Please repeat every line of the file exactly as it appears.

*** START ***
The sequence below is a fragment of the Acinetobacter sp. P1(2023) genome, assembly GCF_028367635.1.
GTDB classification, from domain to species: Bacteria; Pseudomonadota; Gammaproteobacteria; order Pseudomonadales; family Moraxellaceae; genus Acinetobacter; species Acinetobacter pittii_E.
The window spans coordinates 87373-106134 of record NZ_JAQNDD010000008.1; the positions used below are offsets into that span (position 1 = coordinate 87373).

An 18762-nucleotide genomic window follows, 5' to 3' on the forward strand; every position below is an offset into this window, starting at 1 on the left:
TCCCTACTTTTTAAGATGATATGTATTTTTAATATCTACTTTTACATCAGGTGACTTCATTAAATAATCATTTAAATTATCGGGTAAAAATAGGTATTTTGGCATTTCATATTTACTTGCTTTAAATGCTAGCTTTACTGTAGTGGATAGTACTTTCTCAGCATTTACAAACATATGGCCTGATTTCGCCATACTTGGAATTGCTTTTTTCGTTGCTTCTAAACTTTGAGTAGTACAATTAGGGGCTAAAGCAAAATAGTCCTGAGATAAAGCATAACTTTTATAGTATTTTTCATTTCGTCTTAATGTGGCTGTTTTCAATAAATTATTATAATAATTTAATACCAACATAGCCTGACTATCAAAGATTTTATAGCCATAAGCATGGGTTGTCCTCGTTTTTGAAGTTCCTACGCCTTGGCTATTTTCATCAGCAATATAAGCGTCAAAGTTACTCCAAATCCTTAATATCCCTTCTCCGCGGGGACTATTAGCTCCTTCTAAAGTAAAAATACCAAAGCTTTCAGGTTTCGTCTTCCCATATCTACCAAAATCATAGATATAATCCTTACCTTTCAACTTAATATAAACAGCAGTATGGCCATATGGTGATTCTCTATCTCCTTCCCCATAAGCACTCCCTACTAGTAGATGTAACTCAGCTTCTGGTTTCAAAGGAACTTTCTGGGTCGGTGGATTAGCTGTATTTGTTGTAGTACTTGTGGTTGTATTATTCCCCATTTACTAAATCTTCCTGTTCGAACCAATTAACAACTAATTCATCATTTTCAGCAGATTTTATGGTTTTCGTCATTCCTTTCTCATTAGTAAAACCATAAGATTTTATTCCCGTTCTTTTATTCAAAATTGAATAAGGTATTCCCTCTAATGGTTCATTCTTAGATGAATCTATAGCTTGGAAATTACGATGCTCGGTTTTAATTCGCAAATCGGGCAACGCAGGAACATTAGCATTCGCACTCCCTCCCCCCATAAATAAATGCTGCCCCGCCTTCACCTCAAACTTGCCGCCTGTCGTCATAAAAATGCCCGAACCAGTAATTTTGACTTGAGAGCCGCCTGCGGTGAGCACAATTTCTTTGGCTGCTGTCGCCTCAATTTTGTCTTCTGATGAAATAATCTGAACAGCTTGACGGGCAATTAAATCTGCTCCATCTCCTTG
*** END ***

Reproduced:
The sequence below is a fragment of the Acinetobacter sp. P1(2023) genome, assembly GCF_028367635.1.
GTDB classification, from domain to species: Bacteria; Pseudomonadota; Gammaproteobacteria; order Pseudomonadales; family Moraxellaceae; genus Acinetobacter; species Acinetobacter pittii_E.
The window spans coordinates 87373-106134 of record NZ_JAQNDD010000008.1; the positions used below are offsets into that span (position 1 = coordinate 87373).

An 18762-nucleotide genomic window follows, 5' to 3' on the forward strand; every position below is an offset into this window, starting at 1 on the left:
TCCCTACTTTTTAAGATGATATGTATTTTTAATATCTACTTTTACATCAGGTGACTTCATTAAATAATCATTTAAATTATCGGGTAAAAATAGGTATTTTGGCATTTCATATTTACTTGCTTTAAATGCTAGCTTTACTGTAGTGGATAGTACTTTCTCAGCATTTACAAACATATGGCCTGATTTCGCCATACTTGGAATTGCTTTTTTCGTTGCTTCTAAACTTTGAGTAGTACAATTAGGGGCTAAAGCAAAATAGTCCTGAGATAAAGCATAACTTTTATAGTATTTTTCATTTCGTCTTAATGTGGCTGTTTTCAATAAATTATTATAATAATTTAATACCAACATAGCCTGACTATCAAAGATTTTATAGCCATAAGCATGGGTTGTCCTCGTTTTTGAAGTTCCTACGCCTTGGCTATTTTCATCAGCAATATAAGCGTCAAAGTTACTCCAAATCCTTAATATCCCTTCTCCGCGGGGACTATTAGCTCCTTCTAAAGTAAAAATACCAAAGCTTTCAGGTTTCGTCTTCCCATATCTACCAAAATCATAGATATAATCCTTACCTTTCAACTTAATATAAACAGCAGTATGGCCATATGGTGATTCTCTATCTCCTTCCCCATAAGCACTCCCTACTAGTAGATGTAACTCAGCTTCTGGTTTCAAAGGAACTTTCTGGGTCGGTGGATTAGCTGTATTTGTTGTAGTACTTGTGGTTGTATTATTCCCCATTTACTAAATCTTCCTGTTCGAACCAATTAACAACTAATTCATCATTTTCAGCAGATTTTATGGTTTTCGTCATTCCTTTCTCATTAGTAAAACCATAAGATTTTATTCCCGTTCTTTTATTCAAAATTGAATAAGGTATTCCCTCTAATGGTTCATTCTTAGATGAATCTATAGCTTGGAAATTACGATGCTCGGTTTTAATTCGCAAATCGGGCAACGCAGGAACATTAGCATTCGCACTCCCTCCCCCCATAAATAAATGCTGCCCCGCCTTCACCTCAAACTTGCCGCCTGTCGTCATAAAAATGCCCGAACCAGTAATTTTGACTTGAGAGCCGCCTGCGGTGAGCACAATTTCTTTGGCTGCTGTCGCCTCAATTTTGTCTTCTGATGAAATAATCTGAACAGCTTGACGGGCAATTAAATCTGCTCCATCTCCTTG